Review of the Day: Museum Trip
I know that Book Buds just did this one, but it's worthy of multiple consideration, I think.
Let it never be said that picture book creators aren't stretching the very definition of what a "picture book" even is. Now Barbara Lehman strikes me as a uniquely gutsy woman. Here we have somebody who isn't afraid to create the occasional small masterpiece. Remember her Caldecott Honored, "The Red Book"? Or rather, the book within a book within a book? Well apparently the success of that little number gave her the wherewithal to go in a different direction with her follow-up, "Museum Trip". Recently on a children's literature listserv someone asked for children's books that could conceivably be said to use magical realism. If that person ever happens to want a little magical realism picture book action, have I got the author/illustrator for them!
A boy goes to the museum. Sounds fairly simple. But, you know, museums can be difficult places to navigate. And no sooner does our hero look down to tie his shoe than he is lost in a massive artsy space without his class. He pokes and prods about, finally stumbling across a small room without a doorknob. Inside, he finds a glass case containing six drawn mazes. He stares intently at the first one and before you know it the boy is within the labyrinth, navigating it from the inside. Each time the boy finishes one he races along to the next. Finally, by maze #6, he is able to reach a tower located at the center. Suddenly the viewer gets closer and closer to that tower's keyhole, through which we can see some unseen person awarding the boy a golden medal. The maze done, the boy is back in the room and he is able to quickly locate his class once more. As he leaves the museum, however, it's evident that he still has the medal affixed tightly to his neck. And even better, the curator of the museum watches the boy go while touching his own shiny medallion.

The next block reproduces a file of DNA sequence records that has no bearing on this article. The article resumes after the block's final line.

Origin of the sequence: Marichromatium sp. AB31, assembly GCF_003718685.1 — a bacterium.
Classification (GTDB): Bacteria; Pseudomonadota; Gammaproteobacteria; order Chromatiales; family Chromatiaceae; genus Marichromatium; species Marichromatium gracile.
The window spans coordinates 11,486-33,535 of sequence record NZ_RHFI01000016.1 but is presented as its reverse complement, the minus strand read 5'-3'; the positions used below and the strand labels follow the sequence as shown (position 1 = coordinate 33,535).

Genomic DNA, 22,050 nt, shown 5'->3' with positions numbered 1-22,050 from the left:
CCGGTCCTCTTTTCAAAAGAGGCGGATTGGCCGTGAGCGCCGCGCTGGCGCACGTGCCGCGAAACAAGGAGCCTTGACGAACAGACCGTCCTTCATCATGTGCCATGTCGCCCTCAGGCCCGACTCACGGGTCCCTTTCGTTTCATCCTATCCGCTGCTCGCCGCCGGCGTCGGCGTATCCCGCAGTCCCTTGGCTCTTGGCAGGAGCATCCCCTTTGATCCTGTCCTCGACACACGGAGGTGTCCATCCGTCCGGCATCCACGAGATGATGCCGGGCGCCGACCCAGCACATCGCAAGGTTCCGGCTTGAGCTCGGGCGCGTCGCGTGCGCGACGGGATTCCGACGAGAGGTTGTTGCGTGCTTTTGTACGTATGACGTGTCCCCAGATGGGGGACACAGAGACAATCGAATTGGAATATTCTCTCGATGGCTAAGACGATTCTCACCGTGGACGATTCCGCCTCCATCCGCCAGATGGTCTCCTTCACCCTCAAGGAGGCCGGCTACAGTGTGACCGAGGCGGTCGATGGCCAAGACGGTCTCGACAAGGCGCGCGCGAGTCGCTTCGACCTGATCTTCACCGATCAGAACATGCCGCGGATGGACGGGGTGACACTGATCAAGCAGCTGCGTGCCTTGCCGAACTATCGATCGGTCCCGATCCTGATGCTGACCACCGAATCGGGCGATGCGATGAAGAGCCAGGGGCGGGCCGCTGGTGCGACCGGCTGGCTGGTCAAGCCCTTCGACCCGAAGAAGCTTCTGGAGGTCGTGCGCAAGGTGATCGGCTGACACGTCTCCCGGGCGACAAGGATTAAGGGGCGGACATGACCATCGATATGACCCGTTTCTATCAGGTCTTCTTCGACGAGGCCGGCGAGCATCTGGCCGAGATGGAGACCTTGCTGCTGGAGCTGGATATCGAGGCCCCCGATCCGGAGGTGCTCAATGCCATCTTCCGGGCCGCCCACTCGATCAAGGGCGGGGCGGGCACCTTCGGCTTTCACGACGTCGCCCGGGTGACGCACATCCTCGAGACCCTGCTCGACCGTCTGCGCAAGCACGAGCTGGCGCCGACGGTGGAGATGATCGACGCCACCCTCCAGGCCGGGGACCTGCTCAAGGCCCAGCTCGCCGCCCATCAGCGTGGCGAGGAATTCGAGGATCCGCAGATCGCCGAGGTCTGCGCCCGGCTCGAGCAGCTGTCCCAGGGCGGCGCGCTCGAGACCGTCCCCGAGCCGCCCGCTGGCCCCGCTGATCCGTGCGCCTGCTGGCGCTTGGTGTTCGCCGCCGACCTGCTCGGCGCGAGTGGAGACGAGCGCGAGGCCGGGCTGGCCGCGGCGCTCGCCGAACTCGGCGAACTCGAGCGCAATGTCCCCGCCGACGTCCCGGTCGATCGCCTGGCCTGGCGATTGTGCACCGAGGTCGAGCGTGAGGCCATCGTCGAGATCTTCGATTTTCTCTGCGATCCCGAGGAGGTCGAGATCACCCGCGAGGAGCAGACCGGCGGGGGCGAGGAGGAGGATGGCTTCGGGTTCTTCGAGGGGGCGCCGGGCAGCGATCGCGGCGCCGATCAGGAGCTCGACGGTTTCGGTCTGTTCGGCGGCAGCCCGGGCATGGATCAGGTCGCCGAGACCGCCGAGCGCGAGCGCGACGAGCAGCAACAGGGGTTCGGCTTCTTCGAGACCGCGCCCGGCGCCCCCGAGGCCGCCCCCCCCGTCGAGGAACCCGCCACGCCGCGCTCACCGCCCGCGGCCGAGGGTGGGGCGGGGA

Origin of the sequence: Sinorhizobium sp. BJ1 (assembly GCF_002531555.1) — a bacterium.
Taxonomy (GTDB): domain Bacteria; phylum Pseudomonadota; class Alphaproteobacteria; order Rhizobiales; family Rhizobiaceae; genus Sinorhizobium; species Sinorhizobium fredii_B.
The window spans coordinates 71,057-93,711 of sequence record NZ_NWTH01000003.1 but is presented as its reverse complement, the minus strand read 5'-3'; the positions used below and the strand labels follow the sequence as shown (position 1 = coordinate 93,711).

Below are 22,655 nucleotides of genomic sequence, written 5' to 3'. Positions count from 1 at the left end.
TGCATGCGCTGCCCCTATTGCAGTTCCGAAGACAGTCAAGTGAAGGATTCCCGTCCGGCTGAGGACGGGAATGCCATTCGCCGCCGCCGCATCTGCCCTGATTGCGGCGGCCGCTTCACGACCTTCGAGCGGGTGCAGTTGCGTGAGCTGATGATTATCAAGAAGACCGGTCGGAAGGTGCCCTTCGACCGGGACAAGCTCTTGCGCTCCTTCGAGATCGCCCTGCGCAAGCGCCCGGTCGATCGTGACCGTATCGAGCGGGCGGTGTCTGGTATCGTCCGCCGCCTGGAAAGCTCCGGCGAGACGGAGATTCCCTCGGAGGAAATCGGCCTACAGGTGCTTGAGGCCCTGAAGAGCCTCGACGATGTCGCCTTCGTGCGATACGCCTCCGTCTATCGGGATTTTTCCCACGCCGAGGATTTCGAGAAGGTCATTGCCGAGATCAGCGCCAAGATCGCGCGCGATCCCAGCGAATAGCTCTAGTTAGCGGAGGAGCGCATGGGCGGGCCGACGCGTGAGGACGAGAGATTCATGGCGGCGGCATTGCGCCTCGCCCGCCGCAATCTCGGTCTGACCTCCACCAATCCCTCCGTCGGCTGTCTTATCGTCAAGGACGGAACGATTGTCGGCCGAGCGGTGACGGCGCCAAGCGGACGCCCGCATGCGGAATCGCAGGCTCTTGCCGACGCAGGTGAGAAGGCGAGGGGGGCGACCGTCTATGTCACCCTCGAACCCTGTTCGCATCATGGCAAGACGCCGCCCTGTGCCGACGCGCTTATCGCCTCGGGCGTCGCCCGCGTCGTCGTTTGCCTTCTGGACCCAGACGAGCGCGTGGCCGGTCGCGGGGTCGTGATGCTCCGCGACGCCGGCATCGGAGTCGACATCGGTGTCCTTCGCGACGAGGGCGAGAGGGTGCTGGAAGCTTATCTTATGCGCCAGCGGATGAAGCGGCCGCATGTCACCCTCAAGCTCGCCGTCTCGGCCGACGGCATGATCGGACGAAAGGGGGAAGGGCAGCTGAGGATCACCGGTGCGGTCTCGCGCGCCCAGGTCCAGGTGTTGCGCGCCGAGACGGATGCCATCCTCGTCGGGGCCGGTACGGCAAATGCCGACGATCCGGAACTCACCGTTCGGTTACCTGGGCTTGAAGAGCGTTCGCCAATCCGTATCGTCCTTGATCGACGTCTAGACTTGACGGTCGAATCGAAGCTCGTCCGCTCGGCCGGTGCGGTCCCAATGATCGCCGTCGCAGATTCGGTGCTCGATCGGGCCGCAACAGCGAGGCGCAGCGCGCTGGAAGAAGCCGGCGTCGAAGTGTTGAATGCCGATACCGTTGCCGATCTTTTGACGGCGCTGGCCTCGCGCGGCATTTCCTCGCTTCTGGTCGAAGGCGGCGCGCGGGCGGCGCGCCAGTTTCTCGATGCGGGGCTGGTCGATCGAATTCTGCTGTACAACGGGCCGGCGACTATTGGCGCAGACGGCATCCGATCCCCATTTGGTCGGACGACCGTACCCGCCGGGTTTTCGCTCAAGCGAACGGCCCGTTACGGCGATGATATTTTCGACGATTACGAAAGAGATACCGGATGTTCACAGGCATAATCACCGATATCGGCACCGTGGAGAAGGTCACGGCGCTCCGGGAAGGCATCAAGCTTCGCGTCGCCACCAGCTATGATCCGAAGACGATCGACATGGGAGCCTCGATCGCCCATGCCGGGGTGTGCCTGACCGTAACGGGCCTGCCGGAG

Now admittedly this wasn't quite as much fun as "The Red Book". But, to be fair, it's an entirely different beast. The fun of "The Red Book" was in the crazy bending of reality. "Museum Trip", does that too to some extent, but in a different manner. Some children may be perturbed by the loosey-goosey nature of the boy's unaccountable shrinkage. Others will go with it. The point of the book for me, in any case, was the mazes themselves. Though my little librarian heart shudders with the knowledge that countless library copies of this book will end up with significant crayon and pencil marks drawn in them as kids navigate the mazes, at least I can guarantee that the children will have a good time doing so.
For all her outward simplicity, Lehman isn't afraid to lay on the subtle references. When the boy enters the room of drawn mazes there is a small statue of a Minotaur seated on a pedestal. The book also has some fun details. If you look at the beginning of the book, you can see just the hint of the curator's medal hanging about his neck, beneath his jacket. Also, should you show this book to a maze-lovin' kid who yearns for at least one more, take off the cover of the book. On the hardcover edition of this title you will find one last rectangular labyrinth hidden and waiting.
So there we are. Wordless picture books like this one are generally useful for children who can't read yet or aren't familiar with a written language. Lehman's books bridge that gap and this one in particular may well find itself lumped in with countless "I Spy" and "Where's Waldo" titles. In short, it's the deepest game-related picture book I've ever found myself reading. Just keep it away from any six-year-old realists you happen to know.